A genetically modified poliovirus therapy has demonstrated significantly improved long-term survival in patients with recurrent glioblastoma.
The phase 1 dose-finding and toxicity study enrolled 61 adult patients with histopathologically-confirmed recurrent supratentorial World Health Organization (WHO) grade IV malignant glioma, with measurable disease (contrast-enhancing tumour of ≥1cm and ≤5.5cm in greatest dimension). Participants received varying doses of convection-enhanced, intratumoral delivery of the recombinant nonpathogenic polio-rhinovirus chimera (PVSRIPO), first in a dose-escalation phase and then in a dose-expansion phase.
PVSRIPO recognises the poliovirus receptor CD155, which is widely expressed in neoplastic cells of solid tumours and in major components of the tumour microenvironment.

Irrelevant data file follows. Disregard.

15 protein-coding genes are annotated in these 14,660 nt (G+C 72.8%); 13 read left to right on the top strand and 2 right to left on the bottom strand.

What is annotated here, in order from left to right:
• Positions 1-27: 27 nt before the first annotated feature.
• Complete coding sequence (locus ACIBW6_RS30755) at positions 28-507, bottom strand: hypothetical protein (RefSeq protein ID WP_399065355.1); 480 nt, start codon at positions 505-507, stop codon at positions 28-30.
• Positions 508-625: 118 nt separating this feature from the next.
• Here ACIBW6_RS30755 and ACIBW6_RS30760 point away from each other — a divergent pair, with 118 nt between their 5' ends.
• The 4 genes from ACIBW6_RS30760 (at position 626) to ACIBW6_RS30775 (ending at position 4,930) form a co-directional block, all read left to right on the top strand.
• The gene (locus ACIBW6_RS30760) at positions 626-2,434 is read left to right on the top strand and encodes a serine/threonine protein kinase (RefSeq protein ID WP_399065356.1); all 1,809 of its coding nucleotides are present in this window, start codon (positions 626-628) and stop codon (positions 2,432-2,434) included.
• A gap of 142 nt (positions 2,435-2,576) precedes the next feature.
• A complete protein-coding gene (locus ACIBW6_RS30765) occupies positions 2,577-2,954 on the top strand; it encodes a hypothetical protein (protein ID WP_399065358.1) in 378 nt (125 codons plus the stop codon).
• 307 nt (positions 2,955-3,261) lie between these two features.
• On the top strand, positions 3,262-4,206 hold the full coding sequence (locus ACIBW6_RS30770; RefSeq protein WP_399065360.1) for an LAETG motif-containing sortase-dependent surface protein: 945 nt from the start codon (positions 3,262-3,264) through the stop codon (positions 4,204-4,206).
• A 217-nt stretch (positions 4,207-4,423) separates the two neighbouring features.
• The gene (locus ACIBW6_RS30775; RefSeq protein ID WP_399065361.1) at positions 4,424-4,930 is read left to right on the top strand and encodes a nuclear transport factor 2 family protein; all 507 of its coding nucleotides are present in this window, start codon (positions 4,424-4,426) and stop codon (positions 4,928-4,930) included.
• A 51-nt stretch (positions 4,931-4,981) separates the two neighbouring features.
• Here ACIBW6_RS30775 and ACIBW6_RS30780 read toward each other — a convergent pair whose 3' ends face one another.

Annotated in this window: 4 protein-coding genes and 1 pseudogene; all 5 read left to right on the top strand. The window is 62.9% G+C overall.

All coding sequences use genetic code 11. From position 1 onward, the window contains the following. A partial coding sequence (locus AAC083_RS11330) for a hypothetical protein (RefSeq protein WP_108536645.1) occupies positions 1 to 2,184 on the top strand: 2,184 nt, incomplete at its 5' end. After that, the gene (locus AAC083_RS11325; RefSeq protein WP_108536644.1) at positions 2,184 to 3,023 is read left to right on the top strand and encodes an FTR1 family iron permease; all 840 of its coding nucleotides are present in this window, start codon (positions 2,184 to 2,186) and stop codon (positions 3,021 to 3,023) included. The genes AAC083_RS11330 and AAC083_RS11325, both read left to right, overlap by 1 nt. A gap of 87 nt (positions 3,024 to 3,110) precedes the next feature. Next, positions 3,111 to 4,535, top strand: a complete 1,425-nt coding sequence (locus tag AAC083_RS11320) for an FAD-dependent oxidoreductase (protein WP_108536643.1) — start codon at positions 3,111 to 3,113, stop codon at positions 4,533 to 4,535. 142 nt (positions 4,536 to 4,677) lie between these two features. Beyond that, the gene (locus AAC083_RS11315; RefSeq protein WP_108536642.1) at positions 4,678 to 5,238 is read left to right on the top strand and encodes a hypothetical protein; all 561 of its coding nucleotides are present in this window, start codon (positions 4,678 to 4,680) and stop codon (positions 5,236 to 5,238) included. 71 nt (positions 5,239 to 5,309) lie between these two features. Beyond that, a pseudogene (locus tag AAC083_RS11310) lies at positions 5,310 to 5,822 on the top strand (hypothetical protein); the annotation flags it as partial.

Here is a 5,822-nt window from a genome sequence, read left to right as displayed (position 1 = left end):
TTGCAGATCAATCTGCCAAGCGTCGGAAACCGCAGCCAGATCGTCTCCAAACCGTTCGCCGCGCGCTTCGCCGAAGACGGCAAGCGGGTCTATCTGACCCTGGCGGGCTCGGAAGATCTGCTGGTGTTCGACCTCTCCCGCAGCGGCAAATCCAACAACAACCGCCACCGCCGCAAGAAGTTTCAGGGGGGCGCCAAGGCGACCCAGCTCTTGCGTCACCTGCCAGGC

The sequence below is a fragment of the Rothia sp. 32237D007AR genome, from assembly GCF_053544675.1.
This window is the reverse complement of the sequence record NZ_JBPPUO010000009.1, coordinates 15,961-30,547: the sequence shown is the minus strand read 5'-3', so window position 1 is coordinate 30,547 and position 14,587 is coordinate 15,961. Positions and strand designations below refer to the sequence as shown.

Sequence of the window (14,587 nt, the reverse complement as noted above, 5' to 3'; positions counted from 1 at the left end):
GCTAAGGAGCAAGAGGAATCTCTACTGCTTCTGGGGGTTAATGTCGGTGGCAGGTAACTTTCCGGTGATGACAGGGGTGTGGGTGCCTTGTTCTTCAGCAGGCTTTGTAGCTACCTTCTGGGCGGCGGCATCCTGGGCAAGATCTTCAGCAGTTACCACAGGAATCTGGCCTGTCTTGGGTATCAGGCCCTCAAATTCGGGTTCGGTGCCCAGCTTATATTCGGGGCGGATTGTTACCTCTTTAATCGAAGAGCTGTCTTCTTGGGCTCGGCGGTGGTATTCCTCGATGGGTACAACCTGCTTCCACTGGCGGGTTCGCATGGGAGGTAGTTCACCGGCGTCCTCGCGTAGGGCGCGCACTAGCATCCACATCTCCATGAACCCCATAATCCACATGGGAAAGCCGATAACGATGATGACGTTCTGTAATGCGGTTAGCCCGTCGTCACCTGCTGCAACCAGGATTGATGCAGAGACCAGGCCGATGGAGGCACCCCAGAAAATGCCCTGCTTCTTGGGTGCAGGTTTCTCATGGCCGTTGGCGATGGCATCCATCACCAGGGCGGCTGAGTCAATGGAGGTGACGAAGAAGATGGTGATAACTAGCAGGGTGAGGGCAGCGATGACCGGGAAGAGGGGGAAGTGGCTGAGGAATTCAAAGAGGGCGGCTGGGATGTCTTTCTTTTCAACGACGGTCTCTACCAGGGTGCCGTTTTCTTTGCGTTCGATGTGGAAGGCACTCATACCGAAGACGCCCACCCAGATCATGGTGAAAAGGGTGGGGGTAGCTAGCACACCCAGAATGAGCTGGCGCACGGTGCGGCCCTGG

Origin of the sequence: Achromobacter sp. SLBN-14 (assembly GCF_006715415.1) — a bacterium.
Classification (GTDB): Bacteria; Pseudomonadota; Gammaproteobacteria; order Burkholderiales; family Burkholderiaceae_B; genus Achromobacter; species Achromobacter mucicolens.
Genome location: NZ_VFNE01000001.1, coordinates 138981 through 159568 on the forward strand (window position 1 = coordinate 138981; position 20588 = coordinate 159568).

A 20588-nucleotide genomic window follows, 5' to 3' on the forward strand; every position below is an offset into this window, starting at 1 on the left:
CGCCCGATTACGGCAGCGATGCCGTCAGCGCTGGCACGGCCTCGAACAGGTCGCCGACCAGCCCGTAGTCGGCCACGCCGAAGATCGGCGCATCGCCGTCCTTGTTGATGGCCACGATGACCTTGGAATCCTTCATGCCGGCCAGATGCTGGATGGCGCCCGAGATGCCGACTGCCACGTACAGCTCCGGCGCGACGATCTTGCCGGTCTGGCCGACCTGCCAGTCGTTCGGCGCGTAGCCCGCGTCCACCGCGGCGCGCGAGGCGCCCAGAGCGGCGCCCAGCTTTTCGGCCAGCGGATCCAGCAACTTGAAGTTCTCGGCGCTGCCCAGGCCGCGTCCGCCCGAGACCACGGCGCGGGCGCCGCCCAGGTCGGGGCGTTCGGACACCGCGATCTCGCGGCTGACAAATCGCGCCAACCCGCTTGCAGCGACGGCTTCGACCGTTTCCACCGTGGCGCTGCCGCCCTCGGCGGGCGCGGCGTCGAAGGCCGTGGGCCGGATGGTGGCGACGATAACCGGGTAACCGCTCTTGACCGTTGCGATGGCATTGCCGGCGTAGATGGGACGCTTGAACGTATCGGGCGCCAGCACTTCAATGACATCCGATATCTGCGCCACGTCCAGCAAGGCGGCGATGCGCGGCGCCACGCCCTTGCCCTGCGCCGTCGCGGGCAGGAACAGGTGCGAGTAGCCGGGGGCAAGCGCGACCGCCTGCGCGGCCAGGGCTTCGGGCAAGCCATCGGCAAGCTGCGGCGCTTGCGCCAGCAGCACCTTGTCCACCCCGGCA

Overall survival among the patients who received PVSRIPO reached a plateau of 21 per cent (95% CI 11-33) at 24 months, which was sustained at 36 months. In the dose-expansion phase, 19 per cent of participants were recorded as having had a PVSRIPO-related adverse event of grade 3 or higher.
The phase 1 trial results were presented at the 22nd International Conference on Brain Tumor Research and Therapy in Norway earlier this week and were simultaneously published in the New England Journal of Medicine.